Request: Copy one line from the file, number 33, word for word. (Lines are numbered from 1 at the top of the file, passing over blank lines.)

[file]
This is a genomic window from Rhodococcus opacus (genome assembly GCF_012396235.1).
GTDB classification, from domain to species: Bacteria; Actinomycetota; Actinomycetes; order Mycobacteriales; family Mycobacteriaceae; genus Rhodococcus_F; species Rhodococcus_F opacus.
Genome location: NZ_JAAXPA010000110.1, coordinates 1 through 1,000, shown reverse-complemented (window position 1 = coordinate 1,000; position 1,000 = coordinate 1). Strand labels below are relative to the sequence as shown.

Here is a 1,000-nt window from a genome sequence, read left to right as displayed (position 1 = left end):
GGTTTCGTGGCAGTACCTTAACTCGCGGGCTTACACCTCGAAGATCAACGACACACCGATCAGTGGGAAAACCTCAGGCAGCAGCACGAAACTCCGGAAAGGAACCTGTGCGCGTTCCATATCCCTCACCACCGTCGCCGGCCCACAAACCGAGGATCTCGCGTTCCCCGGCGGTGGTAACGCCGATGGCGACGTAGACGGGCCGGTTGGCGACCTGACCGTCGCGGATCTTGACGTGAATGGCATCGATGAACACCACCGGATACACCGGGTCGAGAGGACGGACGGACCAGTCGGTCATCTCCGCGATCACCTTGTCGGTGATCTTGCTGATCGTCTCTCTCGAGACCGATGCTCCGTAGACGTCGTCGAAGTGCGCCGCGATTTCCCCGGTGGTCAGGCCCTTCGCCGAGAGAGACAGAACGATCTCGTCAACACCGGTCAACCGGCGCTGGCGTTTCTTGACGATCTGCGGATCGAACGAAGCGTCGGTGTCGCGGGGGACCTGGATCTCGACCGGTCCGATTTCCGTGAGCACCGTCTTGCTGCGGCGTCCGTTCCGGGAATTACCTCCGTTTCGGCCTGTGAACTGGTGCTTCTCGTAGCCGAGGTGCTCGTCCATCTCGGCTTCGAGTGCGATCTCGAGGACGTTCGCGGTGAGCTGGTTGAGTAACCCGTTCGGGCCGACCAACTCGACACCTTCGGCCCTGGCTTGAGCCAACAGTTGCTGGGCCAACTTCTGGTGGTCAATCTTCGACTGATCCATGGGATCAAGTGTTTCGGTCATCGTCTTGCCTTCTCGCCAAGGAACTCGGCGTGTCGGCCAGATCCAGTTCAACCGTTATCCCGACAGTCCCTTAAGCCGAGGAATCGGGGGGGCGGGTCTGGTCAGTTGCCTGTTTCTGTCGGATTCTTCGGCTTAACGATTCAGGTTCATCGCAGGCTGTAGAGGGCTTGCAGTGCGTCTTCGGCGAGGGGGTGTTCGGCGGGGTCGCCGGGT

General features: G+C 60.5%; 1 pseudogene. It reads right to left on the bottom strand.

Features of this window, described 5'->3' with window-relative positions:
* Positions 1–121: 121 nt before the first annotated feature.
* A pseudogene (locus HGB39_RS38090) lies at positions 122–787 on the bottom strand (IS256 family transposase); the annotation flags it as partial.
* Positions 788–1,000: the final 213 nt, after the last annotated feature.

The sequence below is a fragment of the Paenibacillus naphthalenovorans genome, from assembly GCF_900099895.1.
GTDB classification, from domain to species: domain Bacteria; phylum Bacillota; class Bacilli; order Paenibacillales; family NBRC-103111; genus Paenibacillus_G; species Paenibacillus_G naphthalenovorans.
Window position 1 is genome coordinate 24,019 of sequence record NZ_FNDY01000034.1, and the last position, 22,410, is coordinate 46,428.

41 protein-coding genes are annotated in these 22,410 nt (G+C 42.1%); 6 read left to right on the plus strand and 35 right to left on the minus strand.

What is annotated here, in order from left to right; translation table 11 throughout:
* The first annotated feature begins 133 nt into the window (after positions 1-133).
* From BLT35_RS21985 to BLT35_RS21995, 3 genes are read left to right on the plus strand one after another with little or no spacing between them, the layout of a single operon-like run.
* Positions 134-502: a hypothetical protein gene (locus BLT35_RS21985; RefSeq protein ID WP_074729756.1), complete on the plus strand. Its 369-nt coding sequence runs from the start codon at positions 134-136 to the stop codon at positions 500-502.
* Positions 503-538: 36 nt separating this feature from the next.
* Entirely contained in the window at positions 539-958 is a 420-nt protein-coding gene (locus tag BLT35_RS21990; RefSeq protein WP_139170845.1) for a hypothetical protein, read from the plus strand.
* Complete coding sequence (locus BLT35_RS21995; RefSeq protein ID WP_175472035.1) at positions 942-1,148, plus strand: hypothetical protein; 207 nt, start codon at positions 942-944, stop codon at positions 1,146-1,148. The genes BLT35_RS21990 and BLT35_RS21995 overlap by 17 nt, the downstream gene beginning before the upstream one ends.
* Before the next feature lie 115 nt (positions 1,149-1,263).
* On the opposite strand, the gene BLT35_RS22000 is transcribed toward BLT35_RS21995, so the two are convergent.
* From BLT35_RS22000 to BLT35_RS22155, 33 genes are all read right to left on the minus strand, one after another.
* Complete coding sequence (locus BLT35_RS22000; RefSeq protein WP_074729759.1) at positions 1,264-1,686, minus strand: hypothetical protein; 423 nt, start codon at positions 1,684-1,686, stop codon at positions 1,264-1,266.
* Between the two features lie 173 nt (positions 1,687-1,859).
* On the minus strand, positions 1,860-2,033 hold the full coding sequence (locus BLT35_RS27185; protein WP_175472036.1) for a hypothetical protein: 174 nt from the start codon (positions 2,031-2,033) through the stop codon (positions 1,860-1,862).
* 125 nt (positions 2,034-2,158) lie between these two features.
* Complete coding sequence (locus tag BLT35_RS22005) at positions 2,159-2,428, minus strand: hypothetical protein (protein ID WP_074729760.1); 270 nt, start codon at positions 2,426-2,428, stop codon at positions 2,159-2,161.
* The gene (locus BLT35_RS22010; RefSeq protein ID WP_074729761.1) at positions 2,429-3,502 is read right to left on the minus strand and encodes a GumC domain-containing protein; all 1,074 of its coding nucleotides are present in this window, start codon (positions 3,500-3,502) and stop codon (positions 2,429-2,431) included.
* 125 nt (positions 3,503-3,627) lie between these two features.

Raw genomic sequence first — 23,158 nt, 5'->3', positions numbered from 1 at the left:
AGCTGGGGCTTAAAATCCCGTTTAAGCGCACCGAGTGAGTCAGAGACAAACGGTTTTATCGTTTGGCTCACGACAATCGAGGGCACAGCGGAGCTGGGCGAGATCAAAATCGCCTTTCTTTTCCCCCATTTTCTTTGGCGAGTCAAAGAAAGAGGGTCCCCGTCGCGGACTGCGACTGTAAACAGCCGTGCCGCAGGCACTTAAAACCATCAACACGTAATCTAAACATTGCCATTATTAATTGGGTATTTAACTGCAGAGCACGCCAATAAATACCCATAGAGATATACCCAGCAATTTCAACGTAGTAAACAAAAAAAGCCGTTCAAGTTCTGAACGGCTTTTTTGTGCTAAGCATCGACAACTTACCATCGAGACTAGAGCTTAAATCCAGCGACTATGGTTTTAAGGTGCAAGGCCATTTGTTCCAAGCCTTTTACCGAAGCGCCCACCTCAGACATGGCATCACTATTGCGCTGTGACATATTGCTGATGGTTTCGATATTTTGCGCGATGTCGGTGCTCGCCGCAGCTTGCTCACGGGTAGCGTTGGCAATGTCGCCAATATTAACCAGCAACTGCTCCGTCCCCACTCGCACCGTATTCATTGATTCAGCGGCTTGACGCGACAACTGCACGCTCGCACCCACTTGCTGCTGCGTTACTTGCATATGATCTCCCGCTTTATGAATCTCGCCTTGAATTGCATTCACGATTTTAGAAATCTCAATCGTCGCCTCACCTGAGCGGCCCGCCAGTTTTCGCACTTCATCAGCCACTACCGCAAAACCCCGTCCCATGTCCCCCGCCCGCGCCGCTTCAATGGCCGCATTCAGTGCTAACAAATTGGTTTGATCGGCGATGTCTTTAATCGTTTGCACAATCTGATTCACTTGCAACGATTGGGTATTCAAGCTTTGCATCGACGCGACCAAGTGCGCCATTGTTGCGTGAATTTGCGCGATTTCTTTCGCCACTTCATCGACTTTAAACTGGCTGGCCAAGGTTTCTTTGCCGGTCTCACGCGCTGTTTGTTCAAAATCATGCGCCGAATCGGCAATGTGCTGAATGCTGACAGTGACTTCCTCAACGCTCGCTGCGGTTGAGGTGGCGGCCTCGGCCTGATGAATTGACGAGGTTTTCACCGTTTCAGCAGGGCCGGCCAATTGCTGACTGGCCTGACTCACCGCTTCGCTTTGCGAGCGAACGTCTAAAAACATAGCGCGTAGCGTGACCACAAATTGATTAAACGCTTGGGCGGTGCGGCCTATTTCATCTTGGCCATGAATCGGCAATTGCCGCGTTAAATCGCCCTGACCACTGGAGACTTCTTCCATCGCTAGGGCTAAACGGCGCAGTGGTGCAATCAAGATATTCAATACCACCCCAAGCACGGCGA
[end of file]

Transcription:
AGCTGGGGCTTAAAATCCCGTTTAAGCGCACCGAGTGAGTCAGAGACAAACGGTTTTATCGTTTGGCTCACGACAATCGAGGGCACAGCGGAGCTGGGCGAGATCAAAATCGCCTTTCTTTTCCCCCATTTTCTTTGGCGAGTCAAAGAAAGAGGGTCCCCGTCGCGGACTGCGACTGTAAACAGCCGTGCCGCAGGCACTTAAAACCATCAACACGTAATCTAAACATTGCCATTATTAATTGGGTATTTAACTGCAGAGCACGCCAATAAATACCCATAGAGATATACCCAGCAATTTCAACGTAGTAAACAAAAAAAGCCGTTCAAGTTCTGAACGGCTTTTTTGTGCTAAGCATCGACAACTTACCATCGAGACTAGAGCTTAAATCCAGCGACTATGGTTTTAAGGTGCAAGGCCATTTGTTCCAAGCCTTTTACCGAAGCGCCCACCTCAGACATGGCATCACTATTGCGCTGTGACATATTGCTGATGGTTTCGATATTTTGCGCGATGTCGGTGCTCGCCGCAGCTTGCTCACGGGTAGCGTTGGCAATGTCGCCAATATTAACCAGCAACTGCTCCGTCCCCACTCGCACCGTATTCATTGATTCAGCGGCTTGACGCGACAACTGCACGCTCGCACCCACTTGCTGCTGCGTTACTTGCATATGATCTCCCGCTTTATGAATCTCGCCTTGAATTGCATTCACGATTTTAGAAATCTCAATCGTCGCCTCACCTGAGCGGCCCGCCAGTTTTCGCACTTCATCAGCCACTACCGCAAAACCCCGTCCCATGTCCCCCGCCCGCGCCGCTTCAATGGCCGCATTCAGTGCTAACAAATTGGTTTGATCGGCGATGTCTTTAATCGTTTGCACAATCTGATTCACTTGCAACGATTGGGTATTCAAGCTTTGCATCGACGCGACCAAGTGCGCCATTGTTGCGTGAATTTGCGCGATTTCTTTCGCCACTTCATCGACTTTAAACTGGCTGGCCAAGGTTTCTTTGCCGGTCTCACGCGCTGTTTGTTCAAAATCATGCGCCGAATCGGCAATGTGCTGAATGCTGACAGTGACTTCCTCAACGCTCGCTGCGGTTGAGGTGGCGGCCTCGGCCTGATGAATTGACGAGGTTTTCACCGTTTCAGCAGGGCCGGCCAATTGCTGACTGGCCTGACTCACCGCTTCGCTTTGCGAGCGAACGTCTAAAAACATAGCGCGTAGCGTGACCACAAATTGATTAAACGCTTGGGCGGTGCGGCCTATTTCATCTTGGCCATGAATCGGCAATTGCCGCGTTAAATCGCCCTGACCACTGGAGACTTCTTCCATCGCTAGGGCTAAACGGCGCAGTGGTGCAATCAAGATATTCAATACCACCCCAAGCACGGCGA